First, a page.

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Zimbabwe's Inter-Party Negotiators Defy Mugabe Call for Early Elections


Negotiators for the parties in Harare's unity government warned that they do not control the timetable for amending the constitution, which they noted depends on the parliamentary select committee

The three principals in Zimbabwe's rickety government of national unity will receive a report on Wednesday from their negotiators on Global Political Agreement issues which sources say rules out national elections before mid- to late 2012.

But President Robert Mugabe is still demanding that the process be fast-tracked so that elections can be held at the end of this year, sources said. The negotiators met Monday in Harare and agreed on the long timeline for a new round of elections - a key component of the so-called electoral road map long in development.

The negotiating group has assigned Justice Minister Patrick Chinamasa, former lead negotiator for ZANU-PF, to write the final report to the principals, sources said.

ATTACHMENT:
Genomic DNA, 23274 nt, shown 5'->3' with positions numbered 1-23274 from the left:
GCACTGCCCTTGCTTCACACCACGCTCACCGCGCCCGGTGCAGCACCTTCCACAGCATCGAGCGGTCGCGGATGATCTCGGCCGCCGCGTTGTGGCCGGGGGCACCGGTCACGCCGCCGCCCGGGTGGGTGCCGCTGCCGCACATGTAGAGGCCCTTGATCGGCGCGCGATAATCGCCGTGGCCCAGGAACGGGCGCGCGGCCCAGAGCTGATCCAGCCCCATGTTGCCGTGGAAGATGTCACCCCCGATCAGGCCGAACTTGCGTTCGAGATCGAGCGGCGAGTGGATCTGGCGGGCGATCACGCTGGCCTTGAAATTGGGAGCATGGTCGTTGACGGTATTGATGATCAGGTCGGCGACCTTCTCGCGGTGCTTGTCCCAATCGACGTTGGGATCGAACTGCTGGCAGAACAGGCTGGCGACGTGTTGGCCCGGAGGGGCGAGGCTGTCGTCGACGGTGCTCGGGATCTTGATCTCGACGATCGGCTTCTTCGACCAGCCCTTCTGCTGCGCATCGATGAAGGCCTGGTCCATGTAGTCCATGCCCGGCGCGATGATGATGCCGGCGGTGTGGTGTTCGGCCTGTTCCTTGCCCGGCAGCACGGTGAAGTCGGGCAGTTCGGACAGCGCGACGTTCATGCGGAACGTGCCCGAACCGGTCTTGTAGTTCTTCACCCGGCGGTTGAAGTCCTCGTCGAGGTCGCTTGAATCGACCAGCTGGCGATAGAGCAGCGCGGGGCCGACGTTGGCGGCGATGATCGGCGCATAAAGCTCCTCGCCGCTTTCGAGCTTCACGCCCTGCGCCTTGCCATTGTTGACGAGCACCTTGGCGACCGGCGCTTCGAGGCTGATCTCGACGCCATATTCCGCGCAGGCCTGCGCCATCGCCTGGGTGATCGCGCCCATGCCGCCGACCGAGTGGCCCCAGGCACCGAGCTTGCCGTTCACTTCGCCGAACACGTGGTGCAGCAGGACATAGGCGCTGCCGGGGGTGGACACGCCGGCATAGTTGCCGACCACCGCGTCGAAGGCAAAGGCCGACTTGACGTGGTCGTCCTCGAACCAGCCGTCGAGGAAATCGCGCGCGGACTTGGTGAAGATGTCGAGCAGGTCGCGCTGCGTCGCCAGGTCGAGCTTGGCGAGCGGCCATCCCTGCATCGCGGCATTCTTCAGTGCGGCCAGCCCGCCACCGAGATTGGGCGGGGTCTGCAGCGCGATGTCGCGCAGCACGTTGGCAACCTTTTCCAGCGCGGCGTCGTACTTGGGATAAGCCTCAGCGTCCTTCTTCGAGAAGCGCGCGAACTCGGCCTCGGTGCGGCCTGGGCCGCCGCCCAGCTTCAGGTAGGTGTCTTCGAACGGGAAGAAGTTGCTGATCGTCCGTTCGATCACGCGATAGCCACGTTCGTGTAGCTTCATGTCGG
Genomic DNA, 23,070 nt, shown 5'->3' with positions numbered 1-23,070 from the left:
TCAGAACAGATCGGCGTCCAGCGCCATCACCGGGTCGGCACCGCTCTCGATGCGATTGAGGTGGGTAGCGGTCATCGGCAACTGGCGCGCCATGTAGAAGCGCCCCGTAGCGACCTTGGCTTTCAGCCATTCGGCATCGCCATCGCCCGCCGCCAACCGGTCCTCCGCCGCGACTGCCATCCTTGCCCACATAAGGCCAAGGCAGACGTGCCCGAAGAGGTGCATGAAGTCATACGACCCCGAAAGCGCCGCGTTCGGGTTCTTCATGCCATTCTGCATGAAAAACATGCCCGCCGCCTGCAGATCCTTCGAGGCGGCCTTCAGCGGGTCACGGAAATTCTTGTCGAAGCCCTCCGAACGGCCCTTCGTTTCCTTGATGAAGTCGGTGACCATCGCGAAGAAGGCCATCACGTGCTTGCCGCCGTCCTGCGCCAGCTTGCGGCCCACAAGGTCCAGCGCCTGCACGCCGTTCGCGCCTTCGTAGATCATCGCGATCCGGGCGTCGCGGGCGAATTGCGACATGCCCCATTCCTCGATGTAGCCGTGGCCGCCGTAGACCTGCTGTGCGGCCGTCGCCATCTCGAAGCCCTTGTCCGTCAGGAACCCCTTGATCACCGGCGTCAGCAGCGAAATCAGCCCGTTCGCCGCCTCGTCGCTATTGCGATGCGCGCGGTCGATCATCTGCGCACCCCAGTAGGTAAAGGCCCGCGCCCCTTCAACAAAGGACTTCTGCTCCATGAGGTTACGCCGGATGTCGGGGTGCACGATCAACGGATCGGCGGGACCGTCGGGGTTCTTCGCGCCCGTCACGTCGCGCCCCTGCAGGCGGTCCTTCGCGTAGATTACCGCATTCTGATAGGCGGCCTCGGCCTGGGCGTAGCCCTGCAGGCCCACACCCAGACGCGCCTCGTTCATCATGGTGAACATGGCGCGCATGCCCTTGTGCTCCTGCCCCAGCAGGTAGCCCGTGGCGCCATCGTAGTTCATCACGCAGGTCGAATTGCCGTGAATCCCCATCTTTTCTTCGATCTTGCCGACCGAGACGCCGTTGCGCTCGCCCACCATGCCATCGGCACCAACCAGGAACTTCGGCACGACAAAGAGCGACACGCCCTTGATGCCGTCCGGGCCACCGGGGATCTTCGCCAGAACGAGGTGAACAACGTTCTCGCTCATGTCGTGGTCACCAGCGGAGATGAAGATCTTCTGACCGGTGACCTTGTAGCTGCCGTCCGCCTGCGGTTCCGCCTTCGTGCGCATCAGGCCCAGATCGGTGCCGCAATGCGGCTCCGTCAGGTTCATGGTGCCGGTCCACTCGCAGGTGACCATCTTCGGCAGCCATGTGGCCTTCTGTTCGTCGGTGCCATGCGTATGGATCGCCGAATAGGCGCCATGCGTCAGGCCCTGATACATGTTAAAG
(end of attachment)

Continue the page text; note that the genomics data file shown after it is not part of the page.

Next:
Negotiators warned that they do not control the timetable for amending the constitution which depends on the parliamentary select committee for that.

The negotiators deferred discussing security sector reform, saying they have asked the principals and South African President Jacob Zuma, mediator in Zimbabwe on behalf of the Southern African Development Community, to take up that sensitive issue.

Reforms on which they agreed include the overhaul of the corrupted voters list.

Kent University Law Lecturer Alex Magaisa told VOA Studio 7 reporter Blessing Zulu that Mr. Mugabe’s persistent call for elections to be held as soon as possible is baffling.

Elsewhere, there was chaos in the Cabinet on Tuesday when Youth Minister Saviour Kasukuwere tried to introduce youth service legislation. Cabinet sources said MDC ministers accused ZANU-PF of using the youth militia to murder MDC supporters.

Responding, ZANU-PF ministers called the MDC ministers puppets of the West. The bill was eventually rejected. Reached by VOA, Kasukuwere refused to comment.

Director Sydney Chisi of the Youth Initiative for Democracy in Zimbabwe said the Cabinet decision was a welcome one.

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